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Why Become a Mentor: The Benefits for Mentors

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Why become a mentor? Many people assume mentoring only benefits the mentee. In fact, mentoring can be mutually beneficial, with the mentor gaining as much as their mentee. 

Here are some reasons why you should become a mentor -

  1. Personal Reflection: Mentoring gives you the rare chance to reflect on your own career, values and purpose, and sometimes to course correct. 
  1. Learn New Things: Mentoring forces you out of your comfort zone. Your mentee can share insights on new technology and trends, and you can learn new things and stay fresh. Make sure your mentee knows you are learning from them too. 
  1. Improve Your Interpersonal Skills: Mentoring requires developing your social skills, such as listening, feedback and questioning. Through mentoring, you will have a lot of opportunities to practice with them. 
  1. Give Back: Experience the satisfaction of making a difference in another person’s life and seeing them grow and learn. It’s the right thing to do and will make you feel good. 
  1. Strengthen  Your Leadership Bona Fides: Mentor experience is required for many executive positions and will boost your career development.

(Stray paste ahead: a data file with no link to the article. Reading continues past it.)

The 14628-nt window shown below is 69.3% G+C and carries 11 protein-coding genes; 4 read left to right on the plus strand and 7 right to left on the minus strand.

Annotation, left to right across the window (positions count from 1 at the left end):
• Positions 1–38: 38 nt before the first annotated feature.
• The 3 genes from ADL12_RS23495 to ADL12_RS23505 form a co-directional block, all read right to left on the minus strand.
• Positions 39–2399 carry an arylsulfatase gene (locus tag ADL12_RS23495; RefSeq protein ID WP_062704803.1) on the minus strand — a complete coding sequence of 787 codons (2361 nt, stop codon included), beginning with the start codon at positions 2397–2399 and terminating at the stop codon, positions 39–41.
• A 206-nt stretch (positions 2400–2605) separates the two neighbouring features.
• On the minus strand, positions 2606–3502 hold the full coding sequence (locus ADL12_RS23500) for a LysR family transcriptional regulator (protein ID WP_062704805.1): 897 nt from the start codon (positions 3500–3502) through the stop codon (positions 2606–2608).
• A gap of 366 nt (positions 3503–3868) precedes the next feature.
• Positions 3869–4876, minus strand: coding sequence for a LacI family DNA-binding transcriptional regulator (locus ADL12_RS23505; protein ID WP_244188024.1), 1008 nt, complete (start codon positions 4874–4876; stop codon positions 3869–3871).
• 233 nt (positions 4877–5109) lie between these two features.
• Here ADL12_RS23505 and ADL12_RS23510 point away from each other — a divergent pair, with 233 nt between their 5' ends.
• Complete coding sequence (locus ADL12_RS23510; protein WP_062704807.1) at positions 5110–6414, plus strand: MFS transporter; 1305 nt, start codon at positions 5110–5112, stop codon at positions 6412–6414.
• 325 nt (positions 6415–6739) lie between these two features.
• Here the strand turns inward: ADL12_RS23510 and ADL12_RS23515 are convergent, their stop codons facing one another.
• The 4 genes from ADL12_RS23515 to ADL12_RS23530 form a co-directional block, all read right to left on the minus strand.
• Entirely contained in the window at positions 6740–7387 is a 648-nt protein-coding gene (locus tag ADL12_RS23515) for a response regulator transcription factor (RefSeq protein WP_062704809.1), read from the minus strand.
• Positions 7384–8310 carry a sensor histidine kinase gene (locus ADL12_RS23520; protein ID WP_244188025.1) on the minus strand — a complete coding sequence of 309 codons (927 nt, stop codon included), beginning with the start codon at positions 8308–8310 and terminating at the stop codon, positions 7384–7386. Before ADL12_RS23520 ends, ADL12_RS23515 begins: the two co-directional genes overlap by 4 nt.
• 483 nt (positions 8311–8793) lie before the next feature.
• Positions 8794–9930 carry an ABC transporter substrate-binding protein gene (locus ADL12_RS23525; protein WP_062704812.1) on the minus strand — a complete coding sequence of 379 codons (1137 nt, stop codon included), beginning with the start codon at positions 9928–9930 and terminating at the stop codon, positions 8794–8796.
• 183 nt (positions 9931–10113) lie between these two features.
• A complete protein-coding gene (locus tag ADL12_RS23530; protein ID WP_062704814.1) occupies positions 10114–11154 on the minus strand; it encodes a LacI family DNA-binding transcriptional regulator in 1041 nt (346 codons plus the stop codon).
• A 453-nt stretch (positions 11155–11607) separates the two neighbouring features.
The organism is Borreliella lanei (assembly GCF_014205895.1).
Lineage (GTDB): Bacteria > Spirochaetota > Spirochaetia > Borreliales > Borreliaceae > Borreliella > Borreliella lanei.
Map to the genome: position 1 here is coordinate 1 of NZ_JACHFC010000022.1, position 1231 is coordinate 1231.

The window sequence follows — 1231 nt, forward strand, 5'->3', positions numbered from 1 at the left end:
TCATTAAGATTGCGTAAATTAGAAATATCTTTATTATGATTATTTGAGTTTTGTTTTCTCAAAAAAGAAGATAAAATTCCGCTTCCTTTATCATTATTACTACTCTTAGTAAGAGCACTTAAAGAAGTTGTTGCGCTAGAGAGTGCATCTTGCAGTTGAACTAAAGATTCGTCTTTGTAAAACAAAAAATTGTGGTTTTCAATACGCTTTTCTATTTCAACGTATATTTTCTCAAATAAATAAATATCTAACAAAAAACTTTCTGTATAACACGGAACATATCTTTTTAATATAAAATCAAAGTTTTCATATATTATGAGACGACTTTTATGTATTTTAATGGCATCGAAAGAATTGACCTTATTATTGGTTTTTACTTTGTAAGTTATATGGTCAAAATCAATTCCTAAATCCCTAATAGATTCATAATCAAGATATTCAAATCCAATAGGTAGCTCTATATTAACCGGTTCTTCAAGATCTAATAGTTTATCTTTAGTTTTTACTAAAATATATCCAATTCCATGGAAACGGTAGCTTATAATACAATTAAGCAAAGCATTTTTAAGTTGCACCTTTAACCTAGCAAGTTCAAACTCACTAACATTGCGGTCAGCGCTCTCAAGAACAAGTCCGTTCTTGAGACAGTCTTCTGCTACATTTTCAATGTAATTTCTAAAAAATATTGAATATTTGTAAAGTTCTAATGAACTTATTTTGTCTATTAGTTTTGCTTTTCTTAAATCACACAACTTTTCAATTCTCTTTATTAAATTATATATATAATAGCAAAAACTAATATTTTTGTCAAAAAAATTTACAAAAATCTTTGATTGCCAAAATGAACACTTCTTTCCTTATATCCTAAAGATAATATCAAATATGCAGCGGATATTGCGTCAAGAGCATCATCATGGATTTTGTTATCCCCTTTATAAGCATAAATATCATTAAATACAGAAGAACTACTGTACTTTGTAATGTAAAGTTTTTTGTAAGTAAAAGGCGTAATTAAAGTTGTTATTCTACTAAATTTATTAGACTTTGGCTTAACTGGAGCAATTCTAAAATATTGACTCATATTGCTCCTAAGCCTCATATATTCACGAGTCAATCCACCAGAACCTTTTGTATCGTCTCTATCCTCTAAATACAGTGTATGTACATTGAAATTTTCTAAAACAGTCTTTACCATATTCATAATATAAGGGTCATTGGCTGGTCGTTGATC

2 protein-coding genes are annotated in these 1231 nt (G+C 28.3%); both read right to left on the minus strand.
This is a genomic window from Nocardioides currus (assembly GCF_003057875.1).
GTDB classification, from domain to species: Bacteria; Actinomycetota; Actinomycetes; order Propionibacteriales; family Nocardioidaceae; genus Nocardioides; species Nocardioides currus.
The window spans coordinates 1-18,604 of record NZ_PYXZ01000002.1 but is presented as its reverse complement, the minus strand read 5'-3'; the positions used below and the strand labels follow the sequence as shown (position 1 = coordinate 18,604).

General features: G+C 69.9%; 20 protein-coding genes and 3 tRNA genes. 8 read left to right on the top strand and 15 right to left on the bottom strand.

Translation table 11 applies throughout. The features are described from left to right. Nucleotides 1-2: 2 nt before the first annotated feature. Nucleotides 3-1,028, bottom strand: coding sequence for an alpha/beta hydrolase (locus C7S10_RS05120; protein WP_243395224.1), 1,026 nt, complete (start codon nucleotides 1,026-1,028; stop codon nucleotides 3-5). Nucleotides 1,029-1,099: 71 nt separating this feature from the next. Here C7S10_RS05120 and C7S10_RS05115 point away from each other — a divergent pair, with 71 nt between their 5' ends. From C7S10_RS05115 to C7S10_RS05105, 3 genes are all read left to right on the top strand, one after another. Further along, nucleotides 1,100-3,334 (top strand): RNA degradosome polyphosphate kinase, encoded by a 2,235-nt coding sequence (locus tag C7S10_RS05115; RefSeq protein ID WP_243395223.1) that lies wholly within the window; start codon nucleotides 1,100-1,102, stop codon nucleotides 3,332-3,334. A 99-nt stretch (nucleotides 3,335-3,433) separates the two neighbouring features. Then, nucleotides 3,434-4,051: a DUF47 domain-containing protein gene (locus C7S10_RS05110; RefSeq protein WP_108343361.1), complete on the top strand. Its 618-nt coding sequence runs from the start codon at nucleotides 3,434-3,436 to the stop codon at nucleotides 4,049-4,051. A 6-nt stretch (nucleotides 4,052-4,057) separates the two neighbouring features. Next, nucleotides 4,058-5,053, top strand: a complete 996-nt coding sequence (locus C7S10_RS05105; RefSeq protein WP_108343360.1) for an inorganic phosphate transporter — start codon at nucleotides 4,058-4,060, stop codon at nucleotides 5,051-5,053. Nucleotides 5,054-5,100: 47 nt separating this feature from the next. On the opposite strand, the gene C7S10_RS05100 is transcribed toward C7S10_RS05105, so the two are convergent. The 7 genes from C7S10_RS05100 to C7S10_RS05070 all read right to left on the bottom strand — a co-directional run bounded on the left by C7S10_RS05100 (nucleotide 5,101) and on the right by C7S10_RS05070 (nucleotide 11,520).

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What is Expected of Mentees?

Mentoring partners have expectations for each other.
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Mentoring partners have expectations for each other. The better they are understood, the more likely the journey will be successful. 

  1. Confidentiality: Confidentiality is the cornerstone of a mentoring relationship and is expected of both partners. Nothing can be shared outside of the meeting unless it is mutually agreed to ahead of time. You can write private messages by going into a current Mentorship and clicking on the Messages tab – other mentors and mentees can’t see these interactions.
  2. Be Prepared: Both Mentees and Mentors are expected to come to meetings prepared, on time, and committed to the process. Unless it’s an emergency, don’t change or cancel meetings. When you set up a Session with your mentor, you can select up a date, time, topic and set an agenda for your session.
  3. Show Initiative: Mentees are responsible for reaching out to their mentor, arranging the meetings and sending the agenda. They are responsible for their own learning with the mentor acting as a guide. The Goals & Tasks sections under Mentorship will help you set and document a goal to accomplish during the relationship, create tasks that need to be done to achieve the goal, and review your progress. Mentees must follow through on action plans and do what they have committed to. They also understand things can change and stay flexible. 
  4. Remain open to being challenged: Mentees ask for feedback and are open to receiving it. They understand feedback is an essential part of the mentoring process and provides an opportunity to learn and grow.